CAD/CAM Dentistry

For individuals with missing or damaged teeth, the latest advancements in dental technology have ushered in a new era of rapid, high-quality dental restorations. Dental restoration is a broad term encompassing various types of tooth replacements, particularly dental crowns (often called caps). At our practice, we've embraced CAD/CAM dental technology to offer these innovative treatment options to our patients. CAD stands for computer-aided design, and CAM stands for computer-aided manufacturing.

Whenever we craft a dental restoration, whether it's a single crown or an entire bridge or denture, the initial step involves creating a model of your mouth. Traditionally, this required taking impressions by having you bite down on a substance that resembles pudding for several minutes. However, with CAD technology, we employ a digital 3-D scanner instead. This scanner is essentially a compact handheld camera mounted on a wand, which is moved back and forth around your teeth to capture all sides

What Is CAD/CAM Dentistry

After the digital scan, the data is immediately transmitted to a specialized computer program, which automatically generates a 3-D model of your teeth. Using the tools provided by the program, the dentist can then craft a virtual replacement tooth (or teeth, for multiple-tooth restorations). By scanning the opposing teeth as well, the dentist can simulate how the restoration will fit when your teeth come together, which constitutes the computer-aided design stage of the process.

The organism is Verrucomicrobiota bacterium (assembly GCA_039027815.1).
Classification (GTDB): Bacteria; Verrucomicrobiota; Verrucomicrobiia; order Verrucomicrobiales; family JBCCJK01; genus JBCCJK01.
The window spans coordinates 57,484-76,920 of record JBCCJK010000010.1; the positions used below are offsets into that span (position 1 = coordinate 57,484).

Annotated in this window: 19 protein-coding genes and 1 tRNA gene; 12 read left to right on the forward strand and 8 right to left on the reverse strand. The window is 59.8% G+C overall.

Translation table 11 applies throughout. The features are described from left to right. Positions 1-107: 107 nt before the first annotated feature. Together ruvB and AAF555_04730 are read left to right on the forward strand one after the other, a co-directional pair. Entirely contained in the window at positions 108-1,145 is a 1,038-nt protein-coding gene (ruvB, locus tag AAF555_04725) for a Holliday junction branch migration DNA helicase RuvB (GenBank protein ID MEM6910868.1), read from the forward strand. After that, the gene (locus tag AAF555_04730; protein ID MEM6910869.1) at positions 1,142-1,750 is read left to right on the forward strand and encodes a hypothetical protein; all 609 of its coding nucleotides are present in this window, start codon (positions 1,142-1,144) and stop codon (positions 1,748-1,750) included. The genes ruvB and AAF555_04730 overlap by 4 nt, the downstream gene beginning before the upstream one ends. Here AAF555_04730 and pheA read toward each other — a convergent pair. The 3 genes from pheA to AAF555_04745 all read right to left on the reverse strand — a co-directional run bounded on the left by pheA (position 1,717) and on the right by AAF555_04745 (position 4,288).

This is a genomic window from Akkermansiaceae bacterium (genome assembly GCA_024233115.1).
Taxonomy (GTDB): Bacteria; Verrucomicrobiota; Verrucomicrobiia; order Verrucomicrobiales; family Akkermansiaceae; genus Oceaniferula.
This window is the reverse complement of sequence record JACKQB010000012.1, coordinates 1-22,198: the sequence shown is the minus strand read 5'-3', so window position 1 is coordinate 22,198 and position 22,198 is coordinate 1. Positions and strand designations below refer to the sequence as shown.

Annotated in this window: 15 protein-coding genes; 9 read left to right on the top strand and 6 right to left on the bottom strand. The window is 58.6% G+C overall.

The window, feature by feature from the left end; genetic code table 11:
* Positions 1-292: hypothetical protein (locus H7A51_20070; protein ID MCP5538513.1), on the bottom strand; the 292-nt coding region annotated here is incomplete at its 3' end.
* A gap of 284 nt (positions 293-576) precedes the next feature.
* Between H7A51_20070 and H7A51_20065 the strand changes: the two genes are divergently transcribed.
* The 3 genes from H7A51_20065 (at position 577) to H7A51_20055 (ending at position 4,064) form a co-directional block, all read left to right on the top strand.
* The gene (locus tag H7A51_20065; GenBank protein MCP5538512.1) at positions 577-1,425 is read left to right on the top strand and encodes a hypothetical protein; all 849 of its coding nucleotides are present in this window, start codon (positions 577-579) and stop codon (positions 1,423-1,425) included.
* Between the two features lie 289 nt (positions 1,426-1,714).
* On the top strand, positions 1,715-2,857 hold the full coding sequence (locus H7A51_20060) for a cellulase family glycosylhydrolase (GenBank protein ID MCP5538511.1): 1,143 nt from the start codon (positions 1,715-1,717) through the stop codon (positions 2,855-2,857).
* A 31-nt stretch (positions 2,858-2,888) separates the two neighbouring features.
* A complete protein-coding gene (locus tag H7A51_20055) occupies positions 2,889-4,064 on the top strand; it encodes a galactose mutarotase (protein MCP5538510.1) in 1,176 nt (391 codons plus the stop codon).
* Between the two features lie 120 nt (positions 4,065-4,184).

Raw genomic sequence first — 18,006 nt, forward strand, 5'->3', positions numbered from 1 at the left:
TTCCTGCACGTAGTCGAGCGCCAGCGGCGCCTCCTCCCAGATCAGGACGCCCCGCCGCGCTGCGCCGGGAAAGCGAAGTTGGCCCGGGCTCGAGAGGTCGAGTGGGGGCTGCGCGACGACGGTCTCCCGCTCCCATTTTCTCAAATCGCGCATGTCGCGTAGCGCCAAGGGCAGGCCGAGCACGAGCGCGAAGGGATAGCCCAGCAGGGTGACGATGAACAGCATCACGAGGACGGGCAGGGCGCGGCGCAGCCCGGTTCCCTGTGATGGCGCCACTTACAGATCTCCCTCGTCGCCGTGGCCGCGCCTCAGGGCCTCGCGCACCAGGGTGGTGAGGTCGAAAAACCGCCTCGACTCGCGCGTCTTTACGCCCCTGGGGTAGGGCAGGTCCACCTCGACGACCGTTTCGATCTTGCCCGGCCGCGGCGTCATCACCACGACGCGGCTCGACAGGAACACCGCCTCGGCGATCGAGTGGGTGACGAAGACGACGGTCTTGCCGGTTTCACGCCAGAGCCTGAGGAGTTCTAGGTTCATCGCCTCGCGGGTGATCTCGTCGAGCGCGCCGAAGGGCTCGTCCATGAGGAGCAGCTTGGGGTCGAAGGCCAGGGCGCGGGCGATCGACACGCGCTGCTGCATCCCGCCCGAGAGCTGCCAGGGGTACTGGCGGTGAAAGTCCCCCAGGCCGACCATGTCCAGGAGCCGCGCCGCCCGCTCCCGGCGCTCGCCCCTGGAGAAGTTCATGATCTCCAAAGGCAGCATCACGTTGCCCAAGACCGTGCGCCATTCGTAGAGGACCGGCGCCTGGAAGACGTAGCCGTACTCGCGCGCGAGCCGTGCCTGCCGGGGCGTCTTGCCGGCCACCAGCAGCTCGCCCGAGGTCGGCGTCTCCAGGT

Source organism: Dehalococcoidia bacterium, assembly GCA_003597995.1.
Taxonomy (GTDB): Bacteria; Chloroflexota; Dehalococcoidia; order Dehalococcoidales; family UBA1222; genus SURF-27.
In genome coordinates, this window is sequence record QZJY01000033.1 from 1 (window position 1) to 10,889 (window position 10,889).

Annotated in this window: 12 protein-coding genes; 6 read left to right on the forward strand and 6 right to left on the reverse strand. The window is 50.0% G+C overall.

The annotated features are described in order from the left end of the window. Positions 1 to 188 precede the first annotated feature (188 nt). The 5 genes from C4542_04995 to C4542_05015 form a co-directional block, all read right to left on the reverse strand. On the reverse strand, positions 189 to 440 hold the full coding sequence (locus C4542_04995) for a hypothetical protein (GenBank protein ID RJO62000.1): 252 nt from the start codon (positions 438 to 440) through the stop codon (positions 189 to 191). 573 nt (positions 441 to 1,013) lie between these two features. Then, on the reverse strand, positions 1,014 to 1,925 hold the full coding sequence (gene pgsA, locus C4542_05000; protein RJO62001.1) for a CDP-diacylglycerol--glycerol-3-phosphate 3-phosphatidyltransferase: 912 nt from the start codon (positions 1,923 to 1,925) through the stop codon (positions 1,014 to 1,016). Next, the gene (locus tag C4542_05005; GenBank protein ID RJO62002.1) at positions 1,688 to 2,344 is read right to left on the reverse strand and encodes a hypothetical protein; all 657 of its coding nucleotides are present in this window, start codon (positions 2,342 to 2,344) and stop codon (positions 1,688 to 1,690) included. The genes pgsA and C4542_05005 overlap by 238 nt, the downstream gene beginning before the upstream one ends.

The subsequent phase involves computer-aided manufacturing. Once the design is finalized, the dentist transmits the file to an automated milling machine located right in our office. The dentist then selects a ceramic or porcelain block (usually about 1-inch square) that matches the shade of your natural teeth. This block is inserted into the milling machine, and automated drills are deployed to shape it, much like an artist carving a sculpture from marble, albeit at a much swifter pace. The diamond drill bits meticulously carve the block into the precise shape of the tooth as determined by the 3-D design.

Computer-Aided Manufacturing Improves Efficiency

CAD/CAM technology significantly enhances the efficiency, speed, and, notably, the precision of many dental restoration procedures. In traditional methods of creating a model of your mouth using impressions, molds, and casting, there's a potential for distortions that can result in slight inaccuracies. When a dental crown is crafted based on a slightly inaccurate model, there's a higher likelihood that the fit of the crown will require significant adjustments before it becomes comfortable. With CAD/CAM restorations, we achieve an excellent fit in the vast majority of cases. Thanks to this technology, we can restore your smile to its normal state faster than ever, delivering beautiful results.

For a single-tooth crown, the milling process typically takes around 10 minutes. Once the crown is completed, it is polished, and sometimes color or shine is added through glazing. Afterward, it is baked in a small oven for approximately 10 to 15 minutes. The remarkable advantage of computer-aided manufacturing is that the entire crown fabrication process can occur while you are comfortably seated in the dental chair. This is a significant improvement compared to the past, when we had to provide patients with temporary crowns and wait for a laboratory to complete the crown, requiring a return visit at a later date.